14ymedio, Havana, 9 April 2018 — The official Cuban delegation that landed this Sunday in Lima, Peru, to participate in the events parallel to the VIII Summit of the Americas, is composed of almost a hundred individuals who will carry out an intense public agenda. In contrast to this pro-government group, independent activists on the Island have been prohibited from traveling.
Under the slogan “Don’t Mess With Cuba,” representatives of several organizations that include the National Union of Cuban Jurists (UNJC), the Hermanos Saíz Association and the Federation of University Students (FEU) departed from Havana’s José Martí International Airport this weekend.
Their arrival on Peruvian soil was widely covered by the Island’s official media, which stresses that these groups make up the “true civil society” and they “will not accept provocations” by “mercenaries” or figures with “terrorist links” that “try to usurp” the name of Cuba.
Travel bans against activists, dissidents and independent journalists have been increasingly applied in recent days, although the national press has not offered any information about this. All those affected have received a single response from immigration without further explanation: they are “regulated.”
On Saturday, the activists Juan Antonio Madrazo Luna and Marthadela Tamayo González, both members of the Citizens Committee for Racial Integration (CIR), were denied the freedom to leave the country, even though they had been invited to participate in the Universal Periodic Review session in Geneva, Switzerland, a United Nations effort that reviews the status of human rights in all member countries.
The independent journalists Ileana Álvarez and Pedro Manuel González, as well as the musician Gorki Águila and the playwright Adonis Milán, were also faced with a similar situation a few days ago. None of them was given any explanation for their being forced to remain in Cuba, but everyone suspects that the authorities feared they were intending travel to participate in the events in Peru.
The strategy to prevent independent civil society from participating in the meetings in Peru differs on this occasion from that used in the previous Summit of the Americas, held in Panama in 2015. On that occasion a representation of activists was able to arrive at the event, but once in Panama was subect to several acts of repudiation — ranging from physical attacks to being shouted down and prevented from speaking — carried out by the government’s official “independent groups.”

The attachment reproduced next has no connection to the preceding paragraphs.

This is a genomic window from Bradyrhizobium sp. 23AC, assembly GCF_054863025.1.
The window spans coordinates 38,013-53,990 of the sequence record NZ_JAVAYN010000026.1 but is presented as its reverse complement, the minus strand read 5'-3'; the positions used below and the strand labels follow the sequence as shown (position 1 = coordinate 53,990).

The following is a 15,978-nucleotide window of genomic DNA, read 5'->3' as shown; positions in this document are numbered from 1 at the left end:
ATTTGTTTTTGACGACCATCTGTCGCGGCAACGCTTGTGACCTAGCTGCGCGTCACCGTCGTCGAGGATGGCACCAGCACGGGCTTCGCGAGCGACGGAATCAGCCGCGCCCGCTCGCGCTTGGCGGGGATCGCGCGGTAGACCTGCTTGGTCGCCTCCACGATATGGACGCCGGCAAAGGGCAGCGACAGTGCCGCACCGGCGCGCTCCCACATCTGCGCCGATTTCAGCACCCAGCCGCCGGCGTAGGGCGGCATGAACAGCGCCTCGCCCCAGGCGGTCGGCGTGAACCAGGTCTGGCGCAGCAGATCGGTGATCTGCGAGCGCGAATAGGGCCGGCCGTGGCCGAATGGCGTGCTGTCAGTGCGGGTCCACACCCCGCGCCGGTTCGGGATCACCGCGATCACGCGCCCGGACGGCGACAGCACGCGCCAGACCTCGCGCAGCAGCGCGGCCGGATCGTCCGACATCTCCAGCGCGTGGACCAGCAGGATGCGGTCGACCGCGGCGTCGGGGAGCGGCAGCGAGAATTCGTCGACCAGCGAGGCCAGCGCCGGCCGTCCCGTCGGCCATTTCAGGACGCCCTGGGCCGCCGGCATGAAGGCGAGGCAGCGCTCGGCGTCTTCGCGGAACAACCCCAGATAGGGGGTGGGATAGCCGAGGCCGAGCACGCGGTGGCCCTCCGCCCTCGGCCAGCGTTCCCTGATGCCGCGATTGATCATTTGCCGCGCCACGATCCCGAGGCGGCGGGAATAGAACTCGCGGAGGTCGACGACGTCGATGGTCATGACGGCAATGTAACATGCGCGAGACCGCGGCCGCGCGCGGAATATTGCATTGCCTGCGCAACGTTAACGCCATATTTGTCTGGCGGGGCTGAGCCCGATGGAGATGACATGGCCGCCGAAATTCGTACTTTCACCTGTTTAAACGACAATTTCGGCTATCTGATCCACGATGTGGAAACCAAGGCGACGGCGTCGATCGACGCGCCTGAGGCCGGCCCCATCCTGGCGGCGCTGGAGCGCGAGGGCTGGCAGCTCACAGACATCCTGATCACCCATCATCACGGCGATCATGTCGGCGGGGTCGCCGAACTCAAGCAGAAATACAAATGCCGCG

This April, the Plaza of the Revolution seems to have opted to reduce to a minimum the presence in Peru of any dissidents currently living on the Island, while simultaneously launching an intense media campaign against the exile groups that are planning to participate in the civil society forums that will take place between April 10 and 12.
The national media have not confirmed whether Raúl Castro will travel to Lima to be part of the Summit, the second to which the Cuban government has been invited. The event is being held just one week before the announced transfer of power in Cuba, with a new president scheduled to be appointed on 19 April.
In the pro-government delegation, some faces stand out, such as Iroel Sánchez, a hard-line political commissar who runs the blog La Pupila Insomne (The Insomniac Pupil). He was president of the Cuban Book Institute and coordinator of EcuRed, an official version of a Wikipedia-like site for Cuba that can be consulted online and made available in the Island’s Young Computer Clubs.
Sánchez is known for his positions against political “centrism” and his criticism of the independent press. In his opinion, Peru is a battlefield in which “two visions are going to face off.” On one side are the “integrationist processes such as CELAC” and on the other is “the hegemonic vision of the United States” over the region.
Another one of the prominent names is the one of Yamila González Ferrer, vice-president of the National Union of Cuban Jurists. The lawyer first gained visibility during the Hemispheric Dialogue held in Havana in March, when she said that “Cuban civil society will not share any space with mercenary elements and organizations.”
At the Summit of the Americas in Panama, which was attended by Raúl Castro, the then adviser to the president of the Councils of State and of Ministers, Abel Prieto, who led several of the shock groups that insulted the representatives of independent groups, stood out. A short time later he was appointed Minister of Culture, a position he had held previously.
Something similar happened with the psychologist Susely Morfa who starred in several altercations against dissidents and issued fiery statements before the microphones of the international press convened in Panama. After her performance she was promoted to the general secretariat of the Young Communists Union (UJC) and became deputy to the National Assembly of People’s Power and a member of the Council of State.
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